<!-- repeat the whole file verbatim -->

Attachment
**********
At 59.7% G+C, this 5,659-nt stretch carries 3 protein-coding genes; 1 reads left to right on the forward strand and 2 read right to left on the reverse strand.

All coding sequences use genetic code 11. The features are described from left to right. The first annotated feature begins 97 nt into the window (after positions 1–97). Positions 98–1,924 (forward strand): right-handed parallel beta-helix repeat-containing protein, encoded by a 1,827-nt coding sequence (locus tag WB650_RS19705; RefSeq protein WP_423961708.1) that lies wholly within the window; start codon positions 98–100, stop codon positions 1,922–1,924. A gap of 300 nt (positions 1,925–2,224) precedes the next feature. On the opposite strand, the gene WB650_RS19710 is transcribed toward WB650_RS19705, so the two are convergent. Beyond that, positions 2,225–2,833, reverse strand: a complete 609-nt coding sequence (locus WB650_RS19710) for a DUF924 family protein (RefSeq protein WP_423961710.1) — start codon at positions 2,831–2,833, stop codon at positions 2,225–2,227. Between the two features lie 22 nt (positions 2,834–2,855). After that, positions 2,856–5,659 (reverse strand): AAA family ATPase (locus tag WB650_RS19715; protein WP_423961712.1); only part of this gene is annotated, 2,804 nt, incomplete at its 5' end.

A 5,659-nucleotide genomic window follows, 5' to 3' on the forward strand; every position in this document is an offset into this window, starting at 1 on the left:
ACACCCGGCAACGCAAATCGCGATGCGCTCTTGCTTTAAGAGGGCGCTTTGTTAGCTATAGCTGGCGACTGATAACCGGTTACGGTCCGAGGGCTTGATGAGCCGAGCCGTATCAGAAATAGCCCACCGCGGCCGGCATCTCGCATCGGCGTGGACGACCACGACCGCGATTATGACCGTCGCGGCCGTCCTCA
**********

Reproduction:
At 59.7% G+C, this 5,659-nt stretch carries 3 protein-coding genes; 1 reads left to right on the forward strand and 2 read right to left on the reverse strand.

All coding sequences use genetic code 11. The features are described from left to right. The first annotated feature begins 97 nt into the window (after positions 1–97). Positions 98–1,924 (forward strand): right-handed parallel beta-helix repeat-containing protein, encoded by a 1,827-nt coding sequence (locus tag WB650_RS19705; RefSeq protein WP_423961708.1) that lies wholly within the window; start codon positions 98–100, stop codon positions 1,922–1,924. A gap of 300 nt (positions 1,925–2,224) precedes the next feature. On the opposite strand, the gene WB650_RS19710 is transcribed toward WB650_RS19705, so the two are convergent. Beyond that, positions 2,225–2,833, reverse strand: a complete 609-nt coding sequence (locus WB650_RS19710) for a DUF924 family protein (RefSeq protein WP_423961710.1) — start codon at positions 2,831–2,833, stop codon at positions 2,225–2,227. Between the two features lie 22 nt (positions 2,834–2,855). After that, positions 2,856–5,659 (reverse strand): AAA family ATPase (locus tag WB650_RS19715; protein WP_423961712.1); only part of this gene is annotated, 2,804 nt, incomplete at its 5' end.

A 5,659-nucleotide genomic window follows, 5' to 3' on the forward strand; every position in this document is an offset into this window, starting at 1 on the left:
ACACCCGGCAACGCAAATCGCGATGCGCTCTTGCTTTAAGAGGGCGCTTTGTTAGCTATAGCTGGCGACTGATAACCGGTTACGGTCCGAGGGCTTGATGAGCCGAGCCGTATCAGAAATAGCCCACCGCGGCCGGCATCTCGCATCGGCGTGGACGACCACGACCGCGATTATGACCGTCGCGGCCGTCCTCA